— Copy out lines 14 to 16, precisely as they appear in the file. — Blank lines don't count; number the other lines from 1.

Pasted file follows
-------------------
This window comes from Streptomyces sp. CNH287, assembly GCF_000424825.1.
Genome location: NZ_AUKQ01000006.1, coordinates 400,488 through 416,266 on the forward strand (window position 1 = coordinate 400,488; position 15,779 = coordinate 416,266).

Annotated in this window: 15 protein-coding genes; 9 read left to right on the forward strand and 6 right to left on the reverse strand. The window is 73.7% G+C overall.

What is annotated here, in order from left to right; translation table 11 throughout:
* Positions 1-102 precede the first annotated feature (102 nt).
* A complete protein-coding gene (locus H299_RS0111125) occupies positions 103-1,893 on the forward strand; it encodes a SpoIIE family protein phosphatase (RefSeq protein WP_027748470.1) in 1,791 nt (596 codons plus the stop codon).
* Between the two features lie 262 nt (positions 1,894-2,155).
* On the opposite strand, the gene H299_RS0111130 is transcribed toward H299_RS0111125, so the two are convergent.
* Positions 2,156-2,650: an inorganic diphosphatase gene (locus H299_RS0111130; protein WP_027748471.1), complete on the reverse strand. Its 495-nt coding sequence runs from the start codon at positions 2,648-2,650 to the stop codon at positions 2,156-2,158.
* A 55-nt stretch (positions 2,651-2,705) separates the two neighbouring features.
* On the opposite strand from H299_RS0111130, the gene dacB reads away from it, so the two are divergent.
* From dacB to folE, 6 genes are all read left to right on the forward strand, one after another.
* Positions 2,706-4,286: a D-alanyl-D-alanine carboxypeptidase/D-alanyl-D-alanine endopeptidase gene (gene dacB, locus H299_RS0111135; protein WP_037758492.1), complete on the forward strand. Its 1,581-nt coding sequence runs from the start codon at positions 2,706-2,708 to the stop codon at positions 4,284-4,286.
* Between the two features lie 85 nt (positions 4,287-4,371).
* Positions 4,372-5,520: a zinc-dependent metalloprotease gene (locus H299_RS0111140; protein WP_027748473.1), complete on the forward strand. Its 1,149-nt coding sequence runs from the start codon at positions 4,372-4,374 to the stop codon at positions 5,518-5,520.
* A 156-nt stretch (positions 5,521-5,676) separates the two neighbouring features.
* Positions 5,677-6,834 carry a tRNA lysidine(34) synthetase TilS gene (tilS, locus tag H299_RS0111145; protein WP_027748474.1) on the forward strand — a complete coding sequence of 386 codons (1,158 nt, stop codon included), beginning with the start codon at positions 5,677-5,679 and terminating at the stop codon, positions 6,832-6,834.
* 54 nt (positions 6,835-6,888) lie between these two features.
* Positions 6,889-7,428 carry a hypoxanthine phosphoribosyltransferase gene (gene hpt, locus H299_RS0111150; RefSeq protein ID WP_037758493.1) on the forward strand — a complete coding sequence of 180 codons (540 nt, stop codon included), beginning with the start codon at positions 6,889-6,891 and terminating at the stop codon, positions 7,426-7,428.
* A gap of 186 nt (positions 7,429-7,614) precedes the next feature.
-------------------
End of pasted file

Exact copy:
* Between the two features lie 85 nt (positions 4,287-4,371).
* Positions 4,372-5,520: a zinc-dependent metalloprotease gene (locus H299_RS0111140; protein WP_027748473.1), complete on the forward strand. Its 1,149-nt coding sequence runs from the start codon at positions 4,372-4,374 to the stop codon at positions 5,518-5,520.
* A 156-nt stretch (positions 5,521-5,676) separates the two neighbouring features.